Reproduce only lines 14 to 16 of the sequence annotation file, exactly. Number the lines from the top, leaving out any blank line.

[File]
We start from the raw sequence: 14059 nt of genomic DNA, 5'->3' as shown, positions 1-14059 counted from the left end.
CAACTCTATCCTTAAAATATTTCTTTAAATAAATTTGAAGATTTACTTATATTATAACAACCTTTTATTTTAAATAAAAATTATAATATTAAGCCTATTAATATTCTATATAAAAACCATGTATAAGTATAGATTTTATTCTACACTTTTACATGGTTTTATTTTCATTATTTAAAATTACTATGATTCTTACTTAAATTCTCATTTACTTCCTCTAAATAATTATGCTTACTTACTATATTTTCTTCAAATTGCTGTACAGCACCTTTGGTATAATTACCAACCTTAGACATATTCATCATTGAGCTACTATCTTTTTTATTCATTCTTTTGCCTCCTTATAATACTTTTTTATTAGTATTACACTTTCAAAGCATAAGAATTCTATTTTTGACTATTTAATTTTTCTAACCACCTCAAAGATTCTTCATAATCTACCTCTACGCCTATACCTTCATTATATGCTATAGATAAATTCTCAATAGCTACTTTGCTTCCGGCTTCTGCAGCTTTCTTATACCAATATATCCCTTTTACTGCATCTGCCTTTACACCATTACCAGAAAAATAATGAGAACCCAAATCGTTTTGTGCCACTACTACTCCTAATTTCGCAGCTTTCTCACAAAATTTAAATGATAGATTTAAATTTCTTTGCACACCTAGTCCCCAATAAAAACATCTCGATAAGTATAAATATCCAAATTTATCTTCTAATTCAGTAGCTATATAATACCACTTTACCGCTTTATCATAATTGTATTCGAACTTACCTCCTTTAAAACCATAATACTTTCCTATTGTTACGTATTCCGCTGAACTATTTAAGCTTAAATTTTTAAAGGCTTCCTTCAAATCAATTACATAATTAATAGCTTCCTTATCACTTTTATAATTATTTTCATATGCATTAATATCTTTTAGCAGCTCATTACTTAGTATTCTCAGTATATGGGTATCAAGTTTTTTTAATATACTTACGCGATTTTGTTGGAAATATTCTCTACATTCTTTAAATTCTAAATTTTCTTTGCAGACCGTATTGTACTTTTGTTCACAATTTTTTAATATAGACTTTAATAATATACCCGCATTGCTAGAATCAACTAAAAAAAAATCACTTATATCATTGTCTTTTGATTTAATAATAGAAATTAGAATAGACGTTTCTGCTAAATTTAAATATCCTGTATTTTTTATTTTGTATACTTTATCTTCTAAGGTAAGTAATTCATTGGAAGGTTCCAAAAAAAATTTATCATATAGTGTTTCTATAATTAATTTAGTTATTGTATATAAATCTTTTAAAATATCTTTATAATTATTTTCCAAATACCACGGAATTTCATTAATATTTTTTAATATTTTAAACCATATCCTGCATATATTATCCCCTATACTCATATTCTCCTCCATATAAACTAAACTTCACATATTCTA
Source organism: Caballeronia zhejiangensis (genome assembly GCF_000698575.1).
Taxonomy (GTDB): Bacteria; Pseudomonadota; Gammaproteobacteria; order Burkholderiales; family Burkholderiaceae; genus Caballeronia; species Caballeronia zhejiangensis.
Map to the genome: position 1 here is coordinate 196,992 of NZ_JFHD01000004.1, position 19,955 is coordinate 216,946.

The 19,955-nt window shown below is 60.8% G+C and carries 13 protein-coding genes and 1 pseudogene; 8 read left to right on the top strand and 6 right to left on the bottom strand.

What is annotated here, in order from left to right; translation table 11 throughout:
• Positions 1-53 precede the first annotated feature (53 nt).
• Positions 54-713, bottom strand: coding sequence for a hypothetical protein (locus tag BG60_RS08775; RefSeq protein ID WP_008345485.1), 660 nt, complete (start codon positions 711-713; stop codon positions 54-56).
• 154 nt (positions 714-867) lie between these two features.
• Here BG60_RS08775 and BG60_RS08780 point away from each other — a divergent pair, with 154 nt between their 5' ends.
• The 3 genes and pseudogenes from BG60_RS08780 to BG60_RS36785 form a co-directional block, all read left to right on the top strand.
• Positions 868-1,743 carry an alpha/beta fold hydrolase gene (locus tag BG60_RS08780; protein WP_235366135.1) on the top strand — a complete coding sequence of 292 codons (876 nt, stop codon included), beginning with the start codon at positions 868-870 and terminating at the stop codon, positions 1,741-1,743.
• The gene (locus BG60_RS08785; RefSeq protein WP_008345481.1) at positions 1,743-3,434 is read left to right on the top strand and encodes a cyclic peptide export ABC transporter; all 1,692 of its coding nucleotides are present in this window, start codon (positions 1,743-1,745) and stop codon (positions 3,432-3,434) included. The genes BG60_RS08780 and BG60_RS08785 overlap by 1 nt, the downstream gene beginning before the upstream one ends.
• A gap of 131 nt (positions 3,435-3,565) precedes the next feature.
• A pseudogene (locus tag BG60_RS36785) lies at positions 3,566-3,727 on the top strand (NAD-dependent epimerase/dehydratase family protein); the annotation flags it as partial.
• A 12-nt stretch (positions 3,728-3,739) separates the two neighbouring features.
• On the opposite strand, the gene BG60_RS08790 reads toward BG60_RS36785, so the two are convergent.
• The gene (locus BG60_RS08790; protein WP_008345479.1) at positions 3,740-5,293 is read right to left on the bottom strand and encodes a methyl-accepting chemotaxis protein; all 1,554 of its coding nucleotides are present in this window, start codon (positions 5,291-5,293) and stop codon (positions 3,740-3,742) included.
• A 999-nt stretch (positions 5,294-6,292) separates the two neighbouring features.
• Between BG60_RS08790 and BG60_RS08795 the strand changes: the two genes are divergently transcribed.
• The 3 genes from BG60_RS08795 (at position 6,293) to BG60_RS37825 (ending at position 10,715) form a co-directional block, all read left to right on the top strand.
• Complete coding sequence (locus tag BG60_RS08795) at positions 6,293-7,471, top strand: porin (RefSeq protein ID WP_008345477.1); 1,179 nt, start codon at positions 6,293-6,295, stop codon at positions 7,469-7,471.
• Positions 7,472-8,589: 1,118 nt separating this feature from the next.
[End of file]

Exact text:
• The gene (locus BG60_RS08785; RefSeq protein WP_008345481.1) at positions 1,743-3,434 is read left to right on the top strand and encodes a cyclic peptide export ABC transporter; all 1,692 of its coding nucleotides are present in this window, start codon (positions 1,743-1,745) and stop codon (positions 3,432-3,434) included. The genes BG60_RS08780 and BG60_RS08785 overlap by 1 nt, the downstream gene beginning before the upstream one ends.
• A gap of 131 nt (positions 3,435-3,565) precedes the next feature.
• A pseudogene (locus tag BG60_RS36785) lies at positions 3,566-3,727 on the top strand (NAD-dependent epimerase/dehydratase family protein); the annotation flags it as partial.